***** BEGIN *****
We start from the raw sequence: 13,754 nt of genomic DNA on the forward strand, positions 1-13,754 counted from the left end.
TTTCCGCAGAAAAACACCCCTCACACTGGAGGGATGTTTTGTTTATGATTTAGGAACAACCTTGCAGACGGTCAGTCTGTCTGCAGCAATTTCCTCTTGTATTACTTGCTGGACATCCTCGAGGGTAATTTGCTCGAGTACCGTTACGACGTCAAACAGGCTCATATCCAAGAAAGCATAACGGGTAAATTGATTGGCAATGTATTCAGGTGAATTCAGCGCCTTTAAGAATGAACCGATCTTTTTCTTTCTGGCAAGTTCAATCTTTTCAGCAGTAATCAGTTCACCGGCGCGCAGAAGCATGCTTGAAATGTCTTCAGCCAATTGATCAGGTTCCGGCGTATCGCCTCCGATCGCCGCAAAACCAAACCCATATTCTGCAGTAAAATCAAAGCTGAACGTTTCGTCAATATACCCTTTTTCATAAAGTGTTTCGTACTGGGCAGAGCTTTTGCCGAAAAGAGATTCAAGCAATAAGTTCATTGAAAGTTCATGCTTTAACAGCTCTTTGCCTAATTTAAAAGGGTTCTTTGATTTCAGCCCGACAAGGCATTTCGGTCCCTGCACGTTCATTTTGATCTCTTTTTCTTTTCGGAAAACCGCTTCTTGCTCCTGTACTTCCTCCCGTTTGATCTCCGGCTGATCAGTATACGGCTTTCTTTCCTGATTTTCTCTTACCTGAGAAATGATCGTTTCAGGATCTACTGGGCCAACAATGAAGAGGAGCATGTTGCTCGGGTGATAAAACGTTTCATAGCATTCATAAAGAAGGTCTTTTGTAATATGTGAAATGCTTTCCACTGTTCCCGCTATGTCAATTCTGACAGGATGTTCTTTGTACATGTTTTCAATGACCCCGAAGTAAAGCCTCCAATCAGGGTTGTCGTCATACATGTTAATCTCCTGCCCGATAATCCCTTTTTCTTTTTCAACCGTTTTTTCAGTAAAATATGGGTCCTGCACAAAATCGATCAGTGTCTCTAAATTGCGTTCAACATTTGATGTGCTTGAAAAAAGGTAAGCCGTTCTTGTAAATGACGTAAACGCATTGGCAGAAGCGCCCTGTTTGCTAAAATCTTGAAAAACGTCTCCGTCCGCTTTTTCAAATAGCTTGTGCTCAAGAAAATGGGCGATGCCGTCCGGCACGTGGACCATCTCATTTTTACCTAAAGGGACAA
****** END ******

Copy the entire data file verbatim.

We start from the raw sequence: 13,754 nt of genomic DNA on the forward strand, positions 1-13,754 counted from the left end.
TTTCCGCAGAAAAACACCCCTCACACTGGAGGGATGTTTTGTTTATGATTTAGGAACAACCTTGCAGACGGTCAGTCTGTCTGCAGCAATTTCCTCTTGTATTACTTGCTGGACATCCTCGAGGGTAATTTGCTCGAGTACCGTTACGACGTCAAACAGGCTCATATCCAAGAAAGCATAACGGGTAAATTGATTGGCAATGTATTCAGGTGAATTCAGCGCCTTTAAGAATGAACCGATCTTTTTCTTTCTGGCAAGTTCAATCTTTTCAGCAGTAATCAGTTCACCGGCGCGCAGAAGCATGCTTGAAATGTCTTCAGCCAATTGATCAGGTTCCGGCGTATCGCCTCCGATCGCCGCAAAACCAAACCCATATTCTGCAGTAAAATCAAAGCTGAACGTTTCGTCAATATACCCTTTTTCATAAAGTGTTTCGTACTGGGCAGAGCTTTTGCCGAAAAGAGATTCAAGCAATAAGTTCATTGAAAGTTCATGCTTTAACAGCTCTTTGCCTAATTTAAAAGGGTTCTTTGATTTCAGCCCGACAAGGCATTTCGGTCCCTGCACGTTCATTTTGATCTCTTTTTCTTTTCGGAAAACCGCTTCTTGCTCCTGTACTTCCTCCCGTTTGATCTCCGGCTGATCAGTATACGGCTTTCTTTCCTGATTTTCTCTTACCTGAGAAATGATCGTTTCAGGATCTACTGGGCCAACAATGAAGAGGAGCATGTTGCTCGGGTGATAAAACGTTTCATAGCATTCATAAAGAAGGTCTTTTGTAATATGTGAAATGCTTTCCACTGTTCCCGCTATGTCAATTCTGACAGGATGTTCTTTGTACATGTTTTCAATGACCCCGAAGTAAAGCCTCCAATCAGGGTTGTCGTCATACATGTTAATCTCCTGCCCGATAATCCCTTTTTCTTTTTCAACCGTTTTTTCAGTAAAATATGGGTCCTGCACAAAATCGATCAGTGTCTCTAAATTGCGTTCAACATTTGATGTGCTTGAAAAAAGGTAAGCCGTTCTTGTAAATGACGTAAACGCATTGGCAGAAGCGCCCTGTTTGCTAAAATCTTGAAAAACGTCTCCGTCCGCTTTTTCAAATAGCTTGTGCTCAAGAAAATGGGCGATGCCGTCCGGCACGTGGACCATCTCATTTTTACCTAAAGGGACAA